Sunday, December 09, 2007

Embracing weakness

"Rick Hoyt is a severely disabled man. He is a mute quadriplegic who suffers from cerebral palsy and whose only way of communicating is through typing, with his mouth, into a special computer.

5 years ago when Rick was a teenager, he read a story about a charity run that was being organized to help a young man in his school who had just become paralyzed in an accident. Rick’s heart was moved and he typed out to his dad that he wanted to participate in the race as a way of showing this young man that life wasn’t over because he was now disabled.

His dad, touched by his son’s request, agreed to push him in the 5-mile race. It was 5 miles that would affect the whole journey of their lives

Since that first race, Dick Hoyt has participated with his son in hundreds of marathons and even iron men contests where he has not only pushed a wheelchair with his 110 pound son for 26.2 miles but he has towed him 2.4 miles in a dinghy while swimming and pedaled him 112 miles in a seat on the handlebars -- all in the same day.

Yet when they cross the finish line, it’s Rick, not his father, who gets the ribbon placed around his neck.

Each one of us has a race the Lord is calling us to run but it feels like He’s asking us to run the Boston Marathon when we can barely jog around our neighborhood. We feel disabled by the limitations and weaknesses we see in our lives.

Some of us become discouraged. We decide that we’ll never be qualified to run “the big race” so we don’t even try. Instead we’re content to stay on the sidelines or jog in a few small races. But deep inside we know we’ve never stepped up fully to all that the Lord has for us.

Others of us begin to train obsessively. We work hard to perfect ourselves so that we can be properly prepared for the race. The problem is we never feel prepared. There’s always something else we could be doing better, some other area of our lives that needs fixing before we can enter the race.

When the Lord calls us to run a race it’s not because He thinks we’re qualified. In fact it’s the opposite. God delights in choosing foolish things to shame the wise and weak things to shame the strong (1 Corinthians 1:27). Why? Because God’s power is made perfect in weakness.

Paul understood this and that is why he could say, "Therefore I will boast all the more gladly about my weaknesses, so that Christ's power may rest on me. That is why, for Christ's sake, I delight in weaknesses, in insults, in hardships, in persecutions, in difficulties. For when I am weak, then I am strong.” 2 Corinthians 12:9-10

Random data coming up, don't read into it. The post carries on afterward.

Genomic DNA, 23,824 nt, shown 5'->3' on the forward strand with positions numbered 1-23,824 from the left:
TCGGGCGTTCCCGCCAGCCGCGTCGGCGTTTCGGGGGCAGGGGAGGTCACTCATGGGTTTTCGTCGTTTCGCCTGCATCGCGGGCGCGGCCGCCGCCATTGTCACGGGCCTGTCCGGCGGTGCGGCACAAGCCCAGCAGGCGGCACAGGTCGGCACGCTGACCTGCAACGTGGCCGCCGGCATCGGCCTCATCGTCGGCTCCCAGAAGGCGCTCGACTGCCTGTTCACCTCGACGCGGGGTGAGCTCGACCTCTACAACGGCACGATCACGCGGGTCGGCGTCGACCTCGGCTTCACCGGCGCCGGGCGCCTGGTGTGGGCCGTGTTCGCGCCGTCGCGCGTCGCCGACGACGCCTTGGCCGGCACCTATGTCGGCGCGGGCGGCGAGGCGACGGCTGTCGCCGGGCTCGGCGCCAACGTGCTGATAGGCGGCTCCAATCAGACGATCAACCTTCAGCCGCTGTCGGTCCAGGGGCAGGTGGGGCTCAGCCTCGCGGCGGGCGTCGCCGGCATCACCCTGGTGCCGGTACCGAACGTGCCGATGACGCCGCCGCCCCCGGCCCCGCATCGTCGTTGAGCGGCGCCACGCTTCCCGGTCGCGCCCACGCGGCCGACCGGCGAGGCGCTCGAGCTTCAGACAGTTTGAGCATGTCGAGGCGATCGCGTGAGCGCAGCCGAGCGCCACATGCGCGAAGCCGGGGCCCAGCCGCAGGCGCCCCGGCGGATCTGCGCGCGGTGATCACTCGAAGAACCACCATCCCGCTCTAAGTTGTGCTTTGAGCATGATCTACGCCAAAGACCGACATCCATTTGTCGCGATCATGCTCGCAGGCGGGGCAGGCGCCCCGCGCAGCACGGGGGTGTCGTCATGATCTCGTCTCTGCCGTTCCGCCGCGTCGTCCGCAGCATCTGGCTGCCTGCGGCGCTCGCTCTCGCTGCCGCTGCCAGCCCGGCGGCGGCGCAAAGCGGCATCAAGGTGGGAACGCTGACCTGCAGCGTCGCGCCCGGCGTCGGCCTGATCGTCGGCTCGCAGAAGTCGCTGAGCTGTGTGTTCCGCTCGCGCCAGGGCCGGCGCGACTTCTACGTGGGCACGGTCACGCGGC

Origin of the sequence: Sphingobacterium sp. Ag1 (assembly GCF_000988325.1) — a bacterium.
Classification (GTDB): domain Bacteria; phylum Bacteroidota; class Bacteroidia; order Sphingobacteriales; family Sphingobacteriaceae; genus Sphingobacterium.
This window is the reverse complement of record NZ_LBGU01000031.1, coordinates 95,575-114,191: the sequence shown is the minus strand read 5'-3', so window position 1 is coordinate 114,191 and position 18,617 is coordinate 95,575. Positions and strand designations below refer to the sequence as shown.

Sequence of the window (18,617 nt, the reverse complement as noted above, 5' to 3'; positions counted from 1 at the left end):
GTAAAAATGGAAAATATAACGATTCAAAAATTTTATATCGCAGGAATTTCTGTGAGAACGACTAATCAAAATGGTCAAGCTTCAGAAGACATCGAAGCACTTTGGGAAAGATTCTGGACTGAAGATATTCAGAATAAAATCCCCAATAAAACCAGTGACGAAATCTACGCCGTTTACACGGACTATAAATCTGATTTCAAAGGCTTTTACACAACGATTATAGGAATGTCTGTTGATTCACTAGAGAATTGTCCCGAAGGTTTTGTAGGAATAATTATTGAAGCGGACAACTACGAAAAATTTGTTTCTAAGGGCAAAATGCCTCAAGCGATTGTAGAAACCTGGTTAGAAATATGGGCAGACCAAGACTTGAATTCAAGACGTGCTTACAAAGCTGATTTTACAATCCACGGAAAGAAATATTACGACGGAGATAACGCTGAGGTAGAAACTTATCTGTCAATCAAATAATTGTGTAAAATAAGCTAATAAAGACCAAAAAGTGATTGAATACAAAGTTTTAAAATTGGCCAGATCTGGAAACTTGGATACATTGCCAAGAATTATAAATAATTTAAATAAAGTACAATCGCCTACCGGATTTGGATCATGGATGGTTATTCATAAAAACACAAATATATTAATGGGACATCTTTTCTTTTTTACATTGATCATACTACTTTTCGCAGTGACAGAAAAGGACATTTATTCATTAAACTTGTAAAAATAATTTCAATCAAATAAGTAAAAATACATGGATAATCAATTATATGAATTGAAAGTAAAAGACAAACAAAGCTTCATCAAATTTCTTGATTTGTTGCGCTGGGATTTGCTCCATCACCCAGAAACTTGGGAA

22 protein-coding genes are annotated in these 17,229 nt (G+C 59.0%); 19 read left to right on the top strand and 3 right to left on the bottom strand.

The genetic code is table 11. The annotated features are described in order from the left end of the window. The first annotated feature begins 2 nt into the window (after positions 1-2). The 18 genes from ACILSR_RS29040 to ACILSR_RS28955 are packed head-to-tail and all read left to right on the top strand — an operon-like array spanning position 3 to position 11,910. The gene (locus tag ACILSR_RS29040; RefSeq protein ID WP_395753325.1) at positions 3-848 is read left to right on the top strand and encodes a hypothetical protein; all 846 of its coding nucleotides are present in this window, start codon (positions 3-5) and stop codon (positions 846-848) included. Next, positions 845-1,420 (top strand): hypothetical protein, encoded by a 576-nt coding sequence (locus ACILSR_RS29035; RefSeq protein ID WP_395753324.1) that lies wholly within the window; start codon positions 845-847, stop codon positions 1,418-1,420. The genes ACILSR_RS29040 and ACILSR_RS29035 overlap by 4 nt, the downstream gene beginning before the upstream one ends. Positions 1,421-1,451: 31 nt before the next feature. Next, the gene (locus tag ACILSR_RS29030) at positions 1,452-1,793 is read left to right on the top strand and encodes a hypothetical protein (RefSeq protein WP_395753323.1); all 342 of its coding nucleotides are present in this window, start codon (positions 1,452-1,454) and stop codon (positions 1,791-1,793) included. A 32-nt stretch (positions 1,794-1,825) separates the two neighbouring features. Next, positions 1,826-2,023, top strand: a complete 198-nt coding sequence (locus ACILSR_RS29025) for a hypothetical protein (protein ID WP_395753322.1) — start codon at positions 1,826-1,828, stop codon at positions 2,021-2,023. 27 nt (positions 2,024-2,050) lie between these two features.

How many of us can honestly say we boast in our weaknesses? How many of us are willing to swallow our pride and openly display our weaknesses so that the power of God can rest on us?

The truth is we don’t expose our weaknesses – we hide them. We use them as an excuse not to venture with God. Or we frantically try to fix them so we can be “good enough” to be used by God.

In the story of Rick and Dick Hoyt it is the son’s weakness that allows the father’s love and strength to be displayed. That is what deeply moves us. Imagine what would happen if we, as believers, would “glory in our weakness”? What kind of pure love and power of God could be displayed to the world around us?

We are in a season where the Father is establishing us in rest. We hear the Lord is saying “Peace! Be Still” to the endless hamster wheel of human perfectionism. We don’t have to run around and around in circles anymore, trying to fix our weaknesses. We have a loving Father who will never call us to a race without giving us the grace to complete it – even if it means that He has to carry us the whole way. May we, like Paul, learn to boast in our weakness that Christ’s power may be seen. " (

Saturday, December 01, 2007

Finding my voice

"Open your mouth for those who cannot speak, and for the rights of those who are left without help. Open your mouth. Be right and fair in what you decide. Stand up for the rights of those who are suffering and in need." Proverbs 31:8-9

My daughter and I have been on a journey through history in our studies together and I am being increasingly broken by humanity's past and humanity at present. We still live in a world where life and freedom are not fully protected and honoured.

"The thief comes only to steal, slaughter, and destroy. I have come that they may have life, and have it abundantly." - Jesus (John 10:10)

I can relate to the internal agony of Wilberforce as illustrated in the movie "Amazing Grace". Ignorance is indeed bliss but truth untouched is silent torture. I am becoming fully aware that there is a lions roar in me that has been supressed and struggles to find a voice. Because my own voice was silenced....I have found it easier to shut out the crys of others. I have found myself indifferent to the small acts of justice done by unjaded children.

As I reflected on personal moments of passion as a child I noticed they were always connected to rescue. When I dream in the night, I dream of rescue. When I imagine my future, I always see rescue. I know who I am when deep calls to deep. But I'm stuck. Freedom must reach me first. I am ready to be broken.

"What is needed is a realization that power without love is reckless and abusive, and love without power is sentimental and anemic. Power at its best is love implementing the demands of justice, and justice at its best is power correcting everything that stands against love." - Martin Luther King

More Love, More Power, More of you Jesus. Let your kingdom come in me and then may it spill out, a fragrant offering.

"If to be feelingly alive to the sufferings of my fellow-creatures is to be a fanatic, I am one of the most incurable fanatics ever permitted to be at large” -William Wilberforce-